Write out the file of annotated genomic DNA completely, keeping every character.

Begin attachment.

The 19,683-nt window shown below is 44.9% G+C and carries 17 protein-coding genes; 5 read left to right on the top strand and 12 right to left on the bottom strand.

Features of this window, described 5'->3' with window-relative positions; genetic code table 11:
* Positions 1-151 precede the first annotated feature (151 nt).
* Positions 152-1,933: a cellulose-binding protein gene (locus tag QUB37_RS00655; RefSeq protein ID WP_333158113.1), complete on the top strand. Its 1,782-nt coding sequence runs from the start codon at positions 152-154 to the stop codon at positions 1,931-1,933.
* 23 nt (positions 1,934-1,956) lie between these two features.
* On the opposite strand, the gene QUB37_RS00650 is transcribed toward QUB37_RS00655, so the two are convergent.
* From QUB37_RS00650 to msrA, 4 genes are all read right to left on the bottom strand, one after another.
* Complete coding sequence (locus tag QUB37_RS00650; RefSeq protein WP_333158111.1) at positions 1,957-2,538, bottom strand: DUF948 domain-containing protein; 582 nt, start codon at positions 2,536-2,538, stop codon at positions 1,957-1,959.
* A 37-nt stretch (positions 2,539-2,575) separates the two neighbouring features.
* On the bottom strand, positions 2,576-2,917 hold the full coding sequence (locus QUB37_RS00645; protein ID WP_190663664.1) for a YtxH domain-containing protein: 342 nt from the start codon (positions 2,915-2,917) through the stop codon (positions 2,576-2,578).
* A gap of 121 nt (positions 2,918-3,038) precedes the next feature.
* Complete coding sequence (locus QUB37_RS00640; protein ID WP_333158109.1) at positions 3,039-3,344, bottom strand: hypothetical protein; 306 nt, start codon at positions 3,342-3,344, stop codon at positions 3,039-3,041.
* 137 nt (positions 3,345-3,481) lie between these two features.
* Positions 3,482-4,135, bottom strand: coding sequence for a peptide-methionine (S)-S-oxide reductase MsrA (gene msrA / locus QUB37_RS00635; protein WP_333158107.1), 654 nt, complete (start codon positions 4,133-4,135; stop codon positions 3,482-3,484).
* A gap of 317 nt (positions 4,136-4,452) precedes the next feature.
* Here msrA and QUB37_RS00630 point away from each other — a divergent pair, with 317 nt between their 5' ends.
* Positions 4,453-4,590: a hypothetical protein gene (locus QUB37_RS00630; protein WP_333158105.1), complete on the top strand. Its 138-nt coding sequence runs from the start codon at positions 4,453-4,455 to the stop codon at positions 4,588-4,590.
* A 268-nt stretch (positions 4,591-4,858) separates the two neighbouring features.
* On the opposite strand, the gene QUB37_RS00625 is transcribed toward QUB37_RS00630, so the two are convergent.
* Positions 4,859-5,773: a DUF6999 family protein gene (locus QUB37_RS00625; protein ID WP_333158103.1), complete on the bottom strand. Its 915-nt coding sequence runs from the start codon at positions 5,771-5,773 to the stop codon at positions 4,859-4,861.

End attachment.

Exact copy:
The 19,683-nt window shown below is 44.9% G+C and carries 17 protein-coding genes; 5 read left to right on the top strand and 12 right to left on the bottom strand.

Features of this window, described 5'->3' with window-relative positions; genetic code table 11:
* Positions 1-151 precede the first annotated feature (151 nt).
* Positions 152-1,933: a cellulose-binding protein gene (locus tag QUB37_RS00655; RefSeq protein ID WP_333158113.1), complete on the top strand. Its 1,782-nt coding sequence runs from the start codon at positions 152-154 to the stop codon at positions 1,931-1,933.
* 23 nt (positions 1,934-1,956) lie between these two features.
* On the opposite strand, the gene QUB37_RS00650 is transcribed toward QUB37_RS00655, so the two are convergent.
* From QUB37_RS00650 to msrA, 4 genes are all read right to left on the bottom strand, one after another.
* Complete coding sequence (locus tag QUB37_RS00650; RefSeq protein WP_333158111.1) at positions 1,957-2,538, bottom strand: DUF948 domain-containing protein; 582 nt, start codon at positions 2,536-2,538, stop codon at positions 1,957-1,959.
* A 37-nt stretch (positions 2,539-2,575) separates the two neighbouring features.
* On the bottom strand, positions 2,576-2,917 hold the full coding sequence (locus QUB37_RS00645; protein ID WP_190663664.1) for a YtxH domain-containing protein: 342 nt from the start codon (positions 2,915-2,917) through the stop codon (positions 2,576-2,578).
* A gap of 121 nt (positions 2,918-3,038) precedes the next feature.
* Complete coding sequence (locus QUB37_RS00640; protein ID WP_333158109.1) at positions 3,039-3,344, bottom strand: hypothetical protein; 306 nt, start codon at positions 3,342-3,344, stop codon at positions 3,039-3,041.
* 137 nt (positions 3,345-3,481) lie between these two features.
* Positions 3,482-4,135, bottom strand: coding sequence for a peptide-methionine (S)-S-oxide reductase MsrA (gene msrA / locus QUB37_RS00635; protein WP_333158107.1), 654 nt, complete (start codon positions 4,133-4,135; stop codon positions 3,482-3,484).
* A gap of 317 nt (positions 4,136-4,452) precedes the next feature.
* Here msrA and QUB37_RS00630 point away from each other — a divergent pair, with 317 nt between their 5' ends.
* Positions 4,453-4,590: a hypothetical protein gene (locus QUB37_RS00630; protein WP_333158105.1), complete on the top strand. Its 138-nt coding sequence runs from the start codon at positions 4,453-4,455 to the stop codon at positions 4,588-4,590.
* A 268-nt stretch (positions 4,591-4,858) separates the two neighbouring features.
* On the opposite strand, the gene QUB37_RS00625 is transcribed toward QUB37_RS00630, so the two are convergent.
* Positions 4,859-5,773: a DUF6999 family protein gene (locus QUB37_RS00625; protein ID WP_333158103.1), complete on the bottom strand. Its 915-nt coding sequence runs from the start codon at positions 5,771-5,773 to the stop codon at positions 4,859-4,861.